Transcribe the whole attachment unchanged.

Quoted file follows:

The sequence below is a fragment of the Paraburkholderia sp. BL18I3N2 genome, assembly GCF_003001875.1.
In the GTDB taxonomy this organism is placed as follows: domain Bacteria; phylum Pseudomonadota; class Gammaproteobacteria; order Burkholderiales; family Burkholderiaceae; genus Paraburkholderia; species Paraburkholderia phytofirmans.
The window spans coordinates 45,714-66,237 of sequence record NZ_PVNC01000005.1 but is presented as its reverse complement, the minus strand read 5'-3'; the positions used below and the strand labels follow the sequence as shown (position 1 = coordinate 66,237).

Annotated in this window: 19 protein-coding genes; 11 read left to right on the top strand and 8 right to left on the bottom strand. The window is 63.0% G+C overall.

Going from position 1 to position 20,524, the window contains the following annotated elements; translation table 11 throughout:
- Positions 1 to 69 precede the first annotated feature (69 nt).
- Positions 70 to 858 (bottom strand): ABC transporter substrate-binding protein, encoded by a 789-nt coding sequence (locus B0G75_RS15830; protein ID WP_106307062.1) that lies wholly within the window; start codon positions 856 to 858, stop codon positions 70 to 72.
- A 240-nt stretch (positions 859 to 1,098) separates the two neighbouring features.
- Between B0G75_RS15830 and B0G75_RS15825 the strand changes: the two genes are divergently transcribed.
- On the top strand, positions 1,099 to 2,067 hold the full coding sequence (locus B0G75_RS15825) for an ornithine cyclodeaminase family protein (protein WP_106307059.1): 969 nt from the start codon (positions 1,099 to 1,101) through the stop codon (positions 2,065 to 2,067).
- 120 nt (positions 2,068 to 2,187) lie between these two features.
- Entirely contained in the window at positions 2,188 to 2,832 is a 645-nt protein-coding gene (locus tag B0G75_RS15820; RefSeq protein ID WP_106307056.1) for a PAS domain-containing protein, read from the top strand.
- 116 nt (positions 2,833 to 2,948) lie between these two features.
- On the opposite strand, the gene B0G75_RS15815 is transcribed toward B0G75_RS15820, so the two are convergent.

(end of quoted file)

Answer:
The sequence below is a fragment of the Paraburkholderia sp. BL18I3N2 genome, assembly GCF_003001875.1.
In the GTDB taxonomy this organism is placed as follows: domain Bacteria; phylum Pseudomonadota; class Gammaproteobacteria; order Burkholderiales; family Burkholderiaceae; genus Paraburkholderia; species Paraburkholderia phytofirmans.
The window spans coordinates 45,714-66,237 of sequence record NZ_PVNC01000005.1 but is presented as its reverse complement, the minus strand read 5'-3'; the positions used below and the strand labels follow the sequence as shown (position 1 = coordinate 66,237).

Annotated in this window: 19 protein-coding genes; 11 read left to right on the top strand and 8 right to left on the bottom strand. The window is 63.0% G+C overall.

Going from position 1 to position 20,524, the window contains the following annotated elements; translation table 11 throughout:
- Positions 1 to 69 precede the first annotated feature (69 nt).
- Positions 70 to 858 (bottom strand): ABC transporter substrate-binding protein, encoded by a 789-nt coding sequence (locus B0G75_RS15830; protein ID WP_106307062.1) that lies wholly within the window; start codon positions 856 to 858, stop codon positions 70 to 72.
- A 240-nt stretch (positions 859 to 1,098) separates the two neighbouring features.
- Between B0G75_RS15830 and B0G75_RS15825 the strand changes: the two genes are divergently transcribed.
- On the top strand, positions 1,099 to 2,067 hold the full coding sequence (locus B0G75_RS15825) for an ornithine cyclodeaminase family protein (protein WP_106307059.1): 969 nt from the start codon (positions 1,099 to 1,101) through the stop codon (positions 2,065 to 2,067).
- 120 nt (positions 2,068 to 2,187) lie between these two features.
- Entirely contained in the window at positions 2,188 to 2,832 is a 645-nt protein-coding gene (locus tag B0G75_RS15820; RefSeq protein ID WP_106307056.1) for a PAS domain-containing protein, read from the top strand.
- 116 nt (positions 2,833 to 2,948) lie between these two features.
- On the opposite strand, the gene B0G75_RS15815 is transcribed toward B0G75_RS15820, so the two are convergent.